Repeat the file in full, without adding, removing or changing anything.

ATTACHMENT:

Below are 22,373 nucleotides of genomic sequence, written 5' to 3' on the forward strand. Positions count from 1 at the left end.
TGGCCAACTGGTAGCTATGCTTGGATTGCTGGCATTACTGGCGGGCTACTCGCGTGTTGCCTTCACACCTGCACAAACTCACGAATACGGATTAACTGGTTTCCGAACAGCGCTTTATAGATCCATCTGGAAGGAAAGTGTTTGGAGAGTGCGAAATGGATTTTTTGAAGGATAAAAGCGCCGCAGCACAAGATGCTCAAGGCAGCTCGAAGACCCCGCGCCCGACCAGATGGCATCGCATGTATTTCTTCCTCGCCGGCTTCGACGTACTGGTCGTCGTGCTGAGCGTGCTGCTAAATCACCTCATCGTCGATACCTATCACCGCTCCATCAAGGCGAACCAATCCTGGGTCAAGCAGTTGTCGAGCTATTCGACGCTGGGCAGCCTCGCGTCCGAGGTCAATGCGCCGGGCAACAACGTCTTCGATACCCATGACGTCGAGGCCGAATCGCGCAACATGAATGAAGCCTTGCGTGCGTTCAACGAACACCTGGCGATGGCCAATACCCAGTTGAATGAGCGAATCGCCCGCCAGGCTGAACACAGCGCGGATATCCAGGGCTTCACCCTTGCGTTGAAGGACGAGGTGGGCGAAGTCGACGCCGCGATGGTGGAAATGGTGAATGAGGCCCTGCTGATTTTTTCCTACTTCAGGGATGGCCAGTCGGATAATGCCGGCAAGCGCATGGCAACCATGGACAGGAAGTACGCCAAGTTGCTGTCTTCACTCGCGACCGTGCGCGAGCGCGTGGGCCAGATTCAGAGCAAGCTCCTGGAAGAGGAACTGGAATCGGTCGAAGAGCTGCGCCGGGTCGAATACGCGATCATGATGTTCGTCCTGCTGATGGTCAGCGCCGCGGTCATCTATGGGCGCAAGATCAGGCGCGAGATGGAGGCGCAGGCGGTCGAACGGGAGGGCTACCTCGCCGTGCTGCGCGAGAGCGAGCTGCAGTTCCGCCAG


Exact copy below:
Below are 22,373 nucleotides of genomic sequence, written 5' to 3' on the forward strand. Positions count from 1 at the left end.
TGGCCAACTGGTAGCTATGCTTGGATTGCTGGCATTACTGGCGGGCTACTCGCGTGTTGCCTTCACACCTGCACAAACTCACGAATACGGATTAACTGGTTTCCGAACAGCGCTTTATAGATCCATCTGGAAGGAAAGTGTTTGGAGAGTGCGAAATGGATTTTTTGAAGGATAAAAGCGCCGCAGCACAAGATGCTCAAGGCAGCTCGAAGACCCCGCGCCCGACCAGATGGCATCGCATGTATTTCTTCCTCGCCGGCTTCGACGTACTGGTCGTCGTGCTGAGCGTGCTGCTAAATCACCTCATCGTCGATACCTATCACCGCTCCATCAAGGCGAACCAATCCTGGGTCAAGCAGTTGTCGAGCTATTCGACGCTGGGCAGCCTCGCGTCCGAGGTCAATGCGCCGGGCAACAACGTCTTCGATACCCATGACGTCGAGGCCGAATCGCGCAACATGAATGAAGCCTTGCGTGCGTTCAACGAACACCTGGCGATGGCCAATACCCAGTTGAATGAGCGAATCGCCCGCCAGGCTGAACACAGCGCGGATATCCAGGGCTTCACCCTTGCGTTGAAGGACGAGGTGGGCGAAGTCGACGCCGCGATGGTGGAAATGGTGAATGAGGCCCTGCTGATTTTTTCCTACTTCAGGGATGGCCAGTCGGATAATGCCGGCAAGCGCATGGCAACCATGGACAGGAAGTACGCCAAGTTGCTGTCTTCACTCGCGACCGTGCGCGAGCGCGTGGGCCAGATTCAGAGCAAGCTCCTGGAAGAGGAACTGGAATCGGTCGAAGAGCTGCGCCGGGTCGAATACGCGATCATGATGTTCGTCCTGCTGATGGTCAGCGCCGCGGTCATCTATGGGCGCAAGATCAGGCGCGAGATGGAGGCGCAGGCGGTCGAACGGGAGGGCTACCTCGCCGTGCTGCGCGAGAGCGAGCTGCAGTTCCGCCAG